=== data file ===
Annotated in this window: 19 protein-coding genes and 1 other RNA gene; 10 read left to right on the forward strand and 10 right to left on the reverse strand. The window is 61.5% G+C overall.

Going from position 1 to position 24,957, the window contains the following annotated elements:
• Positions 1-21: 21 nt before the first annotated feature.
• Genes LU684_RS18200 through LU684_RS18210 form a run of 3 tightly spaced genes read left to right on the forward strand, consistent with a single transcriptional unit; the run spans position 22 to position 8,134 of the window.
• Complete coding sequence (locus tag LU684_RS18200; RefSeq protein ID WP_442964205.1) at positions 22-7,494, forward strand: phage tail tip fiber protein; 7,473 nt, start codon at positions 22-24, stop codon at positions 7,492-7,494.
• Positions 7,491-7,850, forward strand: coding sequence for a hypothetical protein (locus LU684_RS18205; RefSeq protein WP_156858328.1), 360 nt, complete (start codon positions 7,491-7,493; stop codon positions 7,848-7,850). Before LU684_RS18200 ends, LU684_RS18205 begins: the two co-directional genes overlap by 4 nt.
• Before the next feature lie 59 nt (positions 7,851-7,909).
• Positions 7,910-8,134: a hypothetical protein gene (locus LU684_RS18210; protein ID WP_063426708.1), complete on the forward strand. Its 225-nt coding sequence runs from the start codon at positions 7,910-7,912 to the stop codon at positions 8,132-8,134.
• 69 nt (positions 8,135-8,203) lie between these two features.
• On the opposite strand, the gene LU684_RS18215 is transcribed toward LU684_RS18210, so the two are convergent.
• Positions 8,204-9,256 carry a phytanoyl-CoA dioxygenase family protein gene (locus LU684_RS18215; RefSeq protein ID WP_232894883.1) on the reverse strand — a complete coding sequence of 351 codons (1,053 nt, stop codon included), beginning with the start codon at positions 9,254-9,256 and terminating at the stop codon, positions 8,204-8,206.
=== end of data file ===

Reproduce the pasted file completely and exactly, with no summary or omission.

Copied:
Annotated in this window: 19 protein-coding genes and 1 other RNA gene; 10 read left to right on the forward strand and 10 right to left on the reverse strand. The window is 61.5% G+C overall.

Going from position 1 to position 24,957, the window contains the following annotated elements:
• Positions 1-21: 21 nt before the first annotated feature.
• Genes LU684_RS18200 through LU684_RS18210 form a run of 3 tightly spaced genes read left to right on the forward strand, consistent with a single transcriptional unit; the run spans position 22 to position 8,134 of the window.
• Complete coding sequence (locus tag LU684_RS18200; RefSeq protein ID WP_442964205.1) at positions 22-7,494, forward strand: phage tail tip fiber protein; 7,473 nt, start codon at positions 22-24, stop codon at positions 7,492-7,494.
• Positions 7,491-7,850, forward strand: coding sequence for a hypothetical protein (locus LU684_RS18205; RefSeq protein WP_156858328.1), 360 nt, complete (start codon positions 7,491-7,493; stop codon positions 7,848-7,850). Before LU684_RS18200 ends, LU684_RS18205 begins: the two co-directional genes overlap by 4 nt.
• Before the next feature lie 59 nt (positions 7,851-7,909).
• Positions 7,910-8,134: a hypothetical protein gene (locus LU684_RS18210; protein ID WP_063426708.1), complete on the forward strand. Its 225-nt coding sequence runs from the start codon at positions 7,910-7,912 to the stop codon at positions 8,132-8,134.
• 69 nt (positions 8,135-8,203) lie between these two features.
• On the opposite strand, the gene LU684_RS18215 is transcribed toward LU684_RS18210, so the two are convergent.
• Positions 8,204-9,256 carry a phytanoyl-CoA dioxygenase family protein gene (locus LU684_RS18215; RefSeq protein ID WP_232894883.1) on the reverse strand — a complete coding sequence of 351 codons (1,053 nt, stop codon included), beginning with the start codon at positions 9,254-9,256 and terminating at the stop codon, positions 8,204-8,206.